PBLakes High video: Can your principal top these moves?


Update: Principal Alfonso appears to have  danced his way into a few more minutes of fame. Rumor has it that his pep rally show has landed him a spot Tuesday morning on Good Morning America. Scheduling for these things can be fluid, but it might just happen. Stay tuned.

Original post Sept. 29: Palm Beach Lakes High guidance staff have thrown down the gauntlet with the hashtag “ourprincipalisbetterthanyours”. Yup, that’s right, according to their PBLHS Facebook page, they believe their new Principal David Alfonso is better… at dancing. alfonso-mug

Their evidence, cellphone video from last week’s homecoming pep rally.

You be the judge. Do you have a principal who could do better? We’re eager to see it.


Pahokee High also seeking new principal

aocampoThe principal credited with boosting Pahokee High School’s graduation rate by 16 percentage points in the 2013-14 school year is leaving that job to work for the man who put him there.

Adrian Ocampo, a 45-year-old with 19 years in Palm Beach County schools, has been named principal at Port St. Lucie High and will report to public schools superintendent Wayne Gent.

That’s the second Palm Beach County principal Gent has poached this summer.

Last week, we reported Jupiter High Principal Dan Frank is headed north to be Gent’s Executive Director of Schools.

In January 2014, Gent riled Glades residents when he replaced longtime principal Ariel Alejo with Ocampo, who was the principal at Watson B. Duncan Middle in Palm Beach Gardens.

School Board member Marcia Andrews said Gent indicated the move was an attempt to improve the school which was struggling academically, earning a D grade from the state at the time. The problem wasn’t so much Gent’s choice, but how he made it – without community input, both Andrews and Pahokee’s mayor at the time complained.

Almost a year later, the school received a second D, but under Ocampo, the graduation had risen to 90 percent. 

“It is a small school, we have less than 100 students in our senior class so we focus on them individually. We devote a lot of resources and a lot of time. We make their graduation a priority.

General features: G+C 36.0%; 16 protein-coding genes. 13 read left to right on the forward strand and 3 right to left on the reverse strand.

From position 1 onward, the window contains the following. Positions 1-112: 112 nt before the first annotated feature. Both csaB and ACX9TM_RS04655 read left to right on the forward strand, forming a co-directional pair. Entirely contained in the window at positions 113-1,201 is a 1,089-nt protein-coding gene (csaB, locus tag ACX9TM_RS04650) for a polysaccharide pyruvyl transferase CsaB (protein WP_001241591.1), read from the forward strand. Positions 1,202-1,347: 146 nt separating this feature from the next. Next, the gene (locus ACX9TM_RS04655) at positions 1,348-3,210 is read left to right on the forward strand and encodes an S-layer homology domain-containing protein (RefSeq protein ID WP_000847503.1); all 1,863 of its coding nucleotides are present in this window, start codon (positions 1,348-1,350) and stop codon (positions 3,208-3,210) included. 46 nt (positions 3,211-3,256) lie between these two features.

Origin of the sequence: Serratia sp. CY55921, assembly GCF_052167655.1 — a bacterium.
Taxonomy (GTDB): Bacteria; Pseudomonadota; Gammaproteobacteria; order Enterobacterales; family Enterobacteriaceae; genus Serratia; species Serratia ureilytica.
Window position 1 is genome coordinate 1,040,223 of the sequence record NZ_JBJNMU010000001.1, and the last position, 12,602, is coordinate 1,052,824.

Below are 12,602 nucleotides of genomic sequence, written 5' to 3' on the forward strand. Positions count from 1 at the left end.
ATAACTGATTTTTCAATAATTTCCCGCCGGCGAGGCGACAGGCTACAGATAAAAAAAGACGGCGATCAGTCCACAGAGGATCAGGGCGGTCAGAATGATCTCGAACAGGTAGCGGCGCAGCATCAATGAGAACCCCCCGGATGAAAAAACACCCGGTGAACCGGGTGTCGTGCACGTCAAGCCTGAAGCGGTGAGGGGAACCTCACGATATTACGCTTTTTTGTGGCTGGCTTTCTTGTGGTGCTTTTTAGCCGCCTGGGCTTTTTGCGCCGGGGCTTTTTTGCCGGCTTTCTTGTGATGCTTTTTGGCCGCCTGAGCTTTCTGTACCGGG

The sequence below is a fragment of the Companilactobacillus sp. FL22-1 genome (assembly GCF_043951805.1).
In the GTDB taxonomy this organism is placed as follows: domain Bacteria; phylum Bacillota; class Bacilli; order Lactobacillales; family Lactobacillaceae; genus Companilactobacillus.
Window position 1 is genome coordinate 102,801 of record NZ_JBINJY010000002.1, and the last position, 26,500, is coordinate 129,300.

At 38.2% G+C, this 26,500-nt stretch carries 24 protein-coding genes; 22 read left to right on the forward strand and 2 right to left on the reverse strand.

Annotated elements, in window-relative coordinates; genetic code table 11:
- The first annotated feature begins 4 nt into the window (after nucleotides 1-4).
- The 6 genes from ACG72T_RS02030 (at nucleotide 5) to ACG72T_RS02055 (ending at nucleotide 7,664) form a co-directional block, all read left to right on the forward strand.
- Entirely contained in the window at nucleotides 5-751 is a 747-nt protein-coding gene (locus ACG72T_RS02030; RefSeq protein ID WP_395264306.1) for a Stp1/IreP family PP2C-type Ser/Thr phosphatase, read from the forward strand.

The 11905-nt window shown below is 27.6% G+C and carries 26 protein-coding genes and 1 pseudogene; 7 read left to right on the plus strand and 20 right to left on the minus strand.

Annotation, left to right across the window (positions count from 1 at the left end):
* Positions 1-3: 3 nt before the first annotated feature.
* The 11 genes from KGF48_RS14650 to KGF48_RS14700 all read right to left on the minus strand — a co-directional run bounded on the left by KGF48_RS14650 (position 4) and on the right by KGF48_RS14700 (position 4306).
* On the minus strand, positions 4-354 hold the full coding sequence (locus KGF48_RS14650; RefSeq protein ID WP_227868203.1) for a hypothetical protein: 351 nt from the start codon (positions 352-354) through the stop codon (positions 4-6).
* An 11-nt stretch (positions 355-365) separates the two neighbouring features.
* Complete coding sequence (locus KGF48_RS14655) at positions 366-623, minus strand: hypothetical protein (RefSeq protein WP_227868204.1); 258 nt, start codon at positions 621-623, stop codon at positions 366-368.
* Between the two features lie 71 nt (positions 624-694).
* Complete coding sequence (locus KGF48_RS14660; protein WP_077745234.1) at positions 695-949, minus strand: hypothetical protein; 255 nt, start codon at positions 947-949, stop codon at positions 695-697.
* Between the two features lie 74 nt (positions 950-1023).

“We have one guidance counselor just devoted to our seniors. You ask her about one and she can tell you everything about them. What their grades are, what tests they’ve taken, what we can do to help,” Ocampo said at the time. The following year, the school moved up to a C, and Ocampo said this week he believes based on a review of student scores it will be a high C when grades come out again this year. 

While Ocampo was celebrated for that achievement, his wife, also a principal in the district, has had a rocky year.

Atlantic High School principal Tara Dellegrotti-Ocampo was reprimanded in March for marching in through the back office of her former school and scolding a former employee. By June, she had a second reprimand in her file, this one for her role in permitting a fire-breathing stunt at a school pep rally. The stunt in the school gym went awry as the performer accidentally ignited himself in front of 2,000 students. No students were injured, but he suffered second-degree burns.

She will be staying Ocampo said. “Tara is committed to Atlantic High School and Palm Beach County. I had a wonderful 19 years in Palm Beach County. I’m looking forward to this next chapter. “

St. Lucie County’s deputy schools superintendent is also a former principal in Palm Beach County schools. In 2003, Jon Prince was at the helm of Verde Elementary and the next year moved to Palm Beach Gardens High, according to his biography on the district’s website. He worked at other schools outside Palm Beach County before landing the deputy superintendent’s job in the summer of 2015.

Palm Beach County schools: Five stories this week you can’t miss